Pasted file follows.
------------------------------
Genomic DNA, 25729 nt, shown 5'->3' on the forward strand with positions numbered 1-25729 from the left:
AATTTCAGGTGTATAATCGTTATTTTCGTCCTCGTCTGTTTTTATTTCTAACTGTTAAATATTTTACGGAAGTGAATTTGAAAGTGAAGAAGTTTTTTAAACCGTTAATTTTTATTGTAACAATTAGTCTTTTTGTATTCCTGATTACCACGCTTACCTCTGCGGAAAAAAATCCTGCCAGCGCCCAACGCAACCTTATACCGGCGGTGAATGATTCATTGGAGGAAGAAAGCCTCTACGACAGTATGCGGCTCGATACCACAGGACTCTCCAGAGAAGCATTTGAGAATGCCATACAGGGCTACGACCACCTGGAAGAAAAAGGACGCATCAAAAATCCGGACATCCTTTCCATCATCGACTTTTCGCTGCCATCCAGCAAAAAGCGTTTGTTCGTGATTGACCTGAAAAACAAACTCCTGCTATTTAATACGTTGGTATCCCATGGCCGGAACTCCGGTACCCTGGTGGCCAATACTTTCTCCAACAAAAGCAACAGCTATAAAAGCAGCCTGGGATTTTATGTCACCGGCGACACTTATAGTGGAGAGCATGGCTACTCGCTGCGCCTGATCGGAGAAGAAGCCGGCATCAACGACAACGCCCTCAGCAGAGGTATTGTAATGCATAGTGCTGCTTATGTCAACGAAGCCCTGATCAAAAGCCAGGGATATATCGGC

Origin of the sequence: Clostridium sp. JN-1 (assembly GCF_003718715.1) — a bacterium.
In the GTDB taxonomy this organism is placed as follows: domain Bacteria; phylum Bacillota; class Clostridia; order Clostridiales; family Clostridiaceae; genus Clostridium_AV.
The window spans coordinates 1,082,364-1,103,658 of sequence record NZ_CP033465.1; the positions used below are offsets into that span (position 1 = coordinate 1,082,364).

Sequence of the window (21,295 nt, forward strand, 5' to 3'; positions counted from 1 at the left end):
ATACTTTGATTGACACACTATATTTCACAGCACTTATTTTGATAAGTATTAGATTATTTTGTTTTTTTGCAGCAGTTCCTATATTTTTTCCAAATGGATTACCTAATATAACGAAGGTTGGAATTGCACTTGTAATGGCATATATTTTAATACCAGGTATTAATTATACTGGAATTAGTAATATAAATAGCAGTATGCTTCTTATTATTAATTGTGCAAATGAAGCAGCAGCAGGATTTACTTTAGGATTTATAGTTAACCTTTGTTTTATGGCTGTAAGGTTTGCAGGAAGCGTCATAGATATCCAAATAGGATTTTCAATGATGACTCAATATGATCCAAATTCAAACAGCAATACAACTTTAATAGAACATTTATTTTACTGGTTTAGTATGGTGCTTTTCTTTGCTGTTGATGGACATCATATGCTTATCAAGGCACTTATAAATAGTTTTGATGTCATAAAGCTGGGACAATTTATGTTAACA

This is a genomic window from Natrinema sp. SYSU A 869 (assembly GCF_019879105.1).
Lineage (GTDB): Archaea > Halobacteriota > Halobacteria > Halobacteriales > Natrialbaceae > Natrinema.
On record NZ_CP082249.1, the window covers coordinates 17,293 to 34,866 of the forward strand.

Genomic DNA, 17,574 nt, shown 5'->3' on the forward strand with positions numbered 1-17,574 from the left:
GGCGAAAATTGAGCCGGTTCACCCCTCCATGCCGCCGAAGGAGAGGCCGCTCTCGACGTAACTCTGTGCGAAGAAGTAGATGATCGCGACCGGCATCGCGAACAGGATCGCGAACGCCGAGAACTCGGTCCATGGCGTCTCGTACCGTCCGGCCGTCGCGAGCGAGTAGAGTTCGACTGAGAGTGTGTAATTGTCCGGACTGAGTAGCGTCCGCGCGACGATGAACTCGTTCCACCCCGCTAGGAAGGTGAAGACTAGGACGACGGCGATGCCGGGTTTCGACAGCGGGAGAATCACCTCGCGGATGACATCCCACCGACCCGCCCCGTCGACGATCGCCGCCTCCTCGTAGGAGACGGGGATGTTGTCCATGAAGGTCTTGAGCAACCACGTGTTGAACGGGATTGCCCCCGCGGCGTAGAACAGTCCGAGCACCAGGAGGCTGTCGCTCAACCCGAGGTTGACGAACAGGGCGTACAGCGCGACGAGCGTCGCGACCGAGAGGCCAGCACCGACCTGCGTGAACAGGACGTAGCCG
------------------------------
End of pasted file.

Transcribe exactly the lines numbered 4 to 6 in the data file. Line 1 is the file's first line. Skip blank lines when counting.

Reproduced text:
In the GTDB taxonomy this organism is placed as follows: domain Bacteria; phylum Bacillota; class Clostridia; order Clostridiales; family Clostridiaceae; genus Clostridium_AV.
The window spans coordinates 1,082,364-1,103,658 of sequence record NZ_CP033465.1; the positions used below are offsets into that span (position 1 = coordinate 1,082,364).

Sequence of the window (21,295 nt, forward strand, 5' to 3'; positions counted from 1 at the left end):